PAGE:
People with eating disorders frequently use stimulants to help them control their appetites and increase their metabolism. People who combine binge eating and stimulants may try to use stimulants to counteract the effects of binges, causing them to develop a cycle of binging and purging. While any stimulant can decrease appetite and induce feelings of empowerment, these short-term effects come at a cost. Even for people who have not developed stimulant dependence, periods between use are typically marked by dysphoria. People who have mood disorders or symptoms of depression usually experience worsening levels of depression in response to chronic stimulant use.

Long-term stimulant use can be especially serious for people with BED, who typically suffer from depressive symptoms after episodes of binging. Stimulant use also tends to increase symptoms of anxiety and may trigger reckless and disinhibited behavior. When combined with depression, these impulsive behaviors can become self-destructive and may include suicidal ideation.

Statistics on Binge Eating Disorder and Drug Abuse

Around 3 percent of people in America have a binge eating disorder, making it significantly more common than anorexia and bulimia, even when rates for those disorders are combined. The lack of recognition for binge eating disorder means it is treated significantly less often. Approximately 44 percent of people with BED receive treatment for their disorder.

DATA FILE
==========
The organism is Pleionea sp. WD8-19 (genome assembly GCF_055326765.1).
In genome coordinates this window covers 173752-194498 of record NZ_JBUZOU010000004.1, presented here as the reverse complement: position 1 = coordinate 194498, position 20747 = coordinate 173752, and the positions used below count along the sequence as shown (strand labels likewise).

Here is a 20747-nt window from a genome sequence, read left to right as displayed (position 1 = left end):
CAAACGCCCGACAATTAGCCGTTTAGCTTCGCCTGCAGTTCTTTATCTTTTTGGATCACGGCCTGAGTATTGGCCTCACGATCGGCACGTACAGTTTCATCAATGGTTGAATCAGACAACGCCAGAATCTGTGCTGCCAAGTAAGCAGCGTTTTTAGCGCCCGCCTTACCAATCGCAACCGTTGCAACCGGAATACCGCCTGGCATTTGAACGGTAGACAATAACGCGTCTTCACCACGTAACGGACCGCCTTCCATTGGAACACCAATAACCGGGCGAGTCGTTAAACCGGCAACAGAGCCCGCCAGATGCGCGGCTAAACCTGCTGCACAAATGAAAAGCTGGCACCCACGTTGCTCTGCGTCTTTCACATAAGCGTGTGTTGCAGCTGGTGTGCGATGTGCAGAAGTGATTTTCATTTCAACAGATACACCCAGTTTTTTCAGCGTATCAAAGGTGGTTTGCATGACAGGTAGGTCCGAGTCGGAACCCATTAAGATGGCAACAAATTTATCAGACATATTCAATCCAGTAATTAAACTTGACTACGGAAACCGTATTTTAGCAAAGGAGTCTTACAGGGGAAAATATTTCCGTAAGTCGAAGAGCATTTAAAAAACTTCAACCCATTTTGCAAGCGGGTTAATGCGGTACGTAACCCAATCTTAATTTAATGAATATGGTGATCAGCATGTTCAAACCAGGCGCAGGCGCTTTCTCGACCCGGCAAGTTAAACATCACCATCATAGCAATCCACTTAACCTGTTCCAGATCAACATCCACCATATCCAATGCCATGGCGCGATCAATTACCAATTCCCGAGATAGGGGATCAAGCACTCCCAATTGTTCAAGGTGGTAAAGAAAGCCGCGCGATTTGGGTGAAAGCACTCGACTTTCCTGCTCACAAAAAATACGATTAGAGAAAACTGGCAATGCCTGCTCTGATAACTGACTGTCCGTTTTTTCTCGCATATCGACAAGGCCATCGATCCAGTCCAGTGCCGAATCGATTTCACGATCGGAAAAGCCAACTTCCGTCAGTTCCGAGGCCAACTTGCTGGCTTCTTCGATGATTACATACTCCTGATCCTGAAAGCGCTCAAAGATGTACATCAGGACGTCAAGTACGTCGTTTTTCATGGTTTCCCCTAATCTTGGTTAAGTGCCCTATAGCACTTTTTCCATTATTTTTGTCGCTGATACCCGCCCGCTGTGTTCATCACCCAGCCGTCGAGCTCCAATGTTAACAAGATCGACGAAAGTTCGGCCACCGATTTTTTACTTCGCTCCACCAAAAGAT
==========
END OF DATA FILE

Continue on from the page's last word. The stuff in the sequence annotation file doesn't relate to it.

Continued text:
Nearly 25 percent of people with binge eating disorder have also had a substance use disorder at some point in their lives. Compared to 3 percent of people in the general population, as many as 35 percent of people with a substance use disorder also have an eating disorder.

Drug Abuse as a Cause of Binge Eating

binge eating disorder can develop at any point in a person’s life, including as a secondary condition to a substance use disorder. Many substances reduce impulse control and can trigger episodes of binge eating. In vulnerable individuals, these isolated instances can become chronic and develop into BED.

While it’s more common for someone with BED to abuse substances to enhance the neurochemical effects of food binges, the reverse can also occur. People may find that they prefer the side effects of binging on food to the risks that come with substance abuse.

For example, someone with an alcohol use disorder might start trying to reduce how much they drink and substitute food for alcohol. People with histories of alcohol dependence often prefer foods with a high sugar content and may start binging on cookies or ice cream to compensate when they are drinking less.

Treatments for Binge Eating with Co-Occurring Substance Use Disorders

For people with any combination of co-occurring substance use and mental health disorders, integrated treatment is important, but it might be even more essential for people with comorbid binge eating disorder and addiction.